These findings imply that the construction of the Roman camp of Penedo dos Lobos took place in a chronological horizon prior to the change of our era, and that it is possibly contemporary to the Cantabrian-Asturian Wars, after which the last independent territories in Iberia were annexed by Rome. This is the oldest Roman military presence documented so far in the territory of present-day Galicia, and it is a finding of great historical significance for the understanding of the first stages of the Romanisation process in the area. Until now, many specialists considered that the Galician region had been on the fringe of the conflict. Although it is not possible at this time to determine the actual mission of the military contingent of Penedo dos Lobos, these findings will redefine what was known about this period and will help to contextualise the Roman military presence in this territory. According to what has been discovered by the romanarmy.eu collective and other research teams in recent years, this presence is broader and more diverse than what has been understood until now.

The archaeological campaign ended last Saturday and is promoted by the Institute of Heritage Sciences (Incipit) of the CSIC, the Town Council of Manzaneda, and Sincrisis Research Group (Department of History, University of Santiago de Compostela).

An exceptionally well preserved archaeological site

Penedo dos Lobos Roman camp is located close to the ski resort of Cabeza de Manzaneda, and was traditionally a grazing area with low vegetation which made the identification of archaeological structures difficult. Its size (2.34 hectares) implies that it was a small camp with capacity to accommodate up to 1000 soldiers. Archaeologists noted the “excellent” state of preservation of the defensive structures. This way, Penedo dos Lobos still shows the canonical four gates which define the Roman military enclosures, and almost the entire perimeter of the defensive rampart is still in place. Quite unusually, thede defences were built in stone.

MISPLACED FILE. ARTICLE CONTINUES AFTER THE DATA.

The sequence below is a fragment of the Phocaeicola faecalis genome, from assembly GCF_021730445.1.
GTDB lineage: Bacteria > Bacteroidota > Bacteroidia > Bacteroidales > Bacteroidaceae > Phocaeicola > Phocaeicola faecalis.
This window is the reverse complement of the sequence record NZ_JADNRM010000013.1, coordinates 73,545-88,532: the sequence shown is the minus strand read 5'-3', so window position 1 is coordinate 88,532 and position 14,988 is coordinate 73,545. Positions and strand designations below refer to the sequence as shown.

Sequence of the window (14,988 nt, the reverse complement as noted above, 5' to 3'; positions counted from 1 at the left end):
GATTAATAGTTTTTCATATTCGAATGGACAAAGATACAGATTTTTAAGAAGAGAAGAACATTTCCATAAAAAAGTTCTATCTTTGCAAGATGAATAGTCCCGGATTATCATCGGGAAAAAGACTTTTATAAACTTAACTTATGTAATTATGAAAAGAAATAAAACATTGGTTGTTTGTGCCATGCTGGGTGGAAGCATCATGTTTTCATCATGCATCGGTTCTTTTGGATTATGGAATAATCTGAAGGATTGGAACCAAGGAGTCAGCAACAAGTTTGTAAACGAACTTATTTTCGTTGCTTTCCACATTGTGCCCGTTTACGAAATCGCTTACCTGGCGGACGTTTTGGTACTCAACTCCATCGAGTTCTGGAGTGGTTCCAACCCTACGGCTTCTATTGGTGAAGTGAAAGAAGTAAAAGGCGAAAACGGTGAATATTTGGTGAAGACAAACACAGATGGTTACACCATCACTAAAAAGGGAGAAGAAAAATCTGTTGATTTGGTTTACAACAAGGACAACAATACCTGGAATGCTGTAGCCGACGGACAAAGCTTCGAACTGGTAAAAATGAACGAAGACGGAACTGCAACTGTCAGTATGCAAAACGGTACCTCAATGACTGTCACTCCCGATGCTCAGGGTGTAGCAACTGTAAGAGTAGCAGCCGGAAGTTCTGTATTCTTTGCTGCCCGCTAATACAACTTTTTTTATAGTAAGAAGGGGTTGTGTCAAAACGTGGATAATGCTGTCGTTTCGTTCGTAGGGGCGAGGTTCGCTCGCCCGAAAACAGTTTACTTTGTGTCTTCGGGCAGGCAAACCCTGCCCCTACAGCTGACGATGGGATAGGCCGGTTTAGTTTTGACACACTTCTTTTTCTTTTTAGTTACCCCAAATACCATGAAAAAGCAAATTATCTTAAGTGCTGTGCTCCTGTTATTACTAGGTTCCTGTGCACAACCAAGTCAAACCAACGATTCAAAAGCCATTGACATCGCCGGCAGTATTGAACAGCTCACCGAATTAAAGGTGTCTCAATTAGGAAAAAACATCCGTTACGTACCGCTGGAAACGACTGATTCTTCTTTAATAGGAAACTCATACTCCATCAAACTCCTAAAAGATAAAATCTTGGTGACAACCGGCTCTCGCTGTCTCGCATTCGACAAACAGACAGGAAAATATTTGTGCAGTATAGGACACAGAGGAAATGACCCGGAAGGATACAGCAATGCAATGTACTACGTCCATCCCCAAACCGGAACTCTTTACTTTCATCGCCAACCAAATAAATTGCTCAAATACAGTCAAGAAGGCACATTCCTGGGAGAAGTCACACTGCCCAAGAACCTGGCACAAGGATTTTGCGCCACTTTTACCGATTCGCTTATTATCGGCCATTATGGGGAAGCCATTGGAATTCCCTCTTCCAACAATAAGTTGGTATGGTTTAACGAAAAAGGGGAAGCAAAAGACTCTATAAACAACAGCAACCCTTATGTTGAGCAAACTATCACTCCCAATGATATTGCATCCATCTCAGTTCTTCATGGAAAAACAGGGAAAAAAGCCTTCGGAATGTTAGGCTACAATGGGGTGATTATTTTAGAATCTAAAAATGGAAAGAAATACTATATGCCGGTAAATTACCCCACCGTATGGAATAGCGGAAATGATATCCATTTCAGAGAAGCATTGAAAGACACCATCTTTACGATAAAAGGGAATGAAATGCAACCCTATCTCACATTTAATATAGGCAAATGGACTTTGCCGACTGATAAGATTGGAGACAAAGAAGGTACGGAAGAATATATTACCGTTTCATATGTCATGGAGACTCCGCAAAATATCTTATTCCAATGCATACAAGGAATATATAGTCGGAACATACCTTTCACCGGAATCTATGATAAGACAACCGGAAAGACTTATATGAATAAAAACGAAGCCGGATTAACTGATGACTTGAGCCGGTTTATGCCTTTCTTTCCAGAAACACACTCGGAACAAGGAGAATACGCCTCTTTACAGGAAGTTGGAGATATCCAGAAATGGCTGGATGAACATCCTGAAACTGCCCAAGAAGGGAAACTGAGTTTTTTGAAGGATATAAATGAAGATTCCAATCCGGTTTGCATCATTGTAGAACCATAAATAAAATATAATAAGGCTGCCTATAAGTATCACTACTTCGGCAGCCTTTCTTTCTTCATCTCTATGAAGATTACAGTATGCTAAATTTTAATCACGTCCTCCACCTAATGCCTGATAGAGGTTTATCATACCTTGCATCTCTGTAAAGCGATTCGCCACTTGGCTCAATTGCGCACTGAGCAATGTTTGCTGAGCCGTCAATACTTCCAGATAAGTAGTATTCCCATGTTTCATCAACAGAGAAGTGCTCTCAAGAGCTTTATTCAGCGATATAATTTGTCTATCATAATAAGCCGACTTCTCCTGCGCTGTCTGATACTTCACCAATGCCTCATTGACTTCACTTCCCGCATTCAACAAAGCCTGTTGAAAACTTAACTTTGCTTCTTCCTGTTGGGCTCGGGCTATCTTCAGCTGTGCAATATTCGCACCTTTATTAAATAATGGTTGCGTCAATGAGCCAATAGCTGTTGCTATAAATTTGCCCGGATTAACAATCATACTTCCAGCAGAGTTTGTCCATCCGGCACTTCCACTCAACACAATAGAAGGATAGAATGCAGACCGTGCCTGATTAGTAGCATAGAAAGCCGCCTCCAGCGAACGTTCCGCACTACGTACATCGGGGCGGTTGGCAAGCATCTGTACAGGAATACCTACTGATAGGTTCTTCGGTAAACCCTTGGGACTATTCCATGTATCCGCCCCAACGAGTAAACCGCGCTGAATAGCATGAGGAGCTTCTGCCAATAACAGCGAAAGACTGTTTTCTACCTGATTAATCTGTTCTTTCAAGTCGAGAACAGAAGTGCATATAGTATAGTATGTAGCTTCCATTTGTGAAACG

Penedo dos Lobos was occupied for a short period of time. However, the detailed analysis of the evidence already gathered makes the archaeologist believe that it the site might not correspond to a marching camp (built to the soldiers to rest for one or two days), but to a seasonal military installation, which would serve for a longer period of time (week or even a month) to fulfil an specific mission that is still unknown.

The camp was discovered by a local citizen, Rubén F. Lorenzo Pérez, who contacted romanarmy.eu collective mentioning the existence of an enclosure of strange morphology on a mountain summit.

Heritage under threat

The existence of this Roman camp was officially notified to the Directorate General of Heritage of the Galician Regional Government in February 2017 romanarmy.eu collective. Despite the importance of this archaeological site for the history of Galicia, the land is currently affected by a reforestation plan that will irreversibly damage it. The archaeological teams was informed about this plan while on field.

An ambitious social outreach programme

The archaeological intervention in the Penedo dos Lobos was daily broadcasted through the Internet by the romanarmy.eu collective, using live videos and innovative scientific communication formats. Only the Facebook profile of the group reached more than 65,000 people throughout the week of archaeological intervention. Not only the public could follow the evolution of the intervention day by day, but also guided tours with a large number of visitors of the site were conducted by the archaeological team.

Rematamos a campaña de Penedo dos Lobos e mañá, martes 28 de agosto de 2018, coñeceredes os relevantes resultados desta campaña de prospección arqueolóxica. Pero hoxe queremos presentarvos unhas fotografías aéreas que revelan o magnífico estado de conservación desta estrutura defensiva e habitacional temporal do exército romano.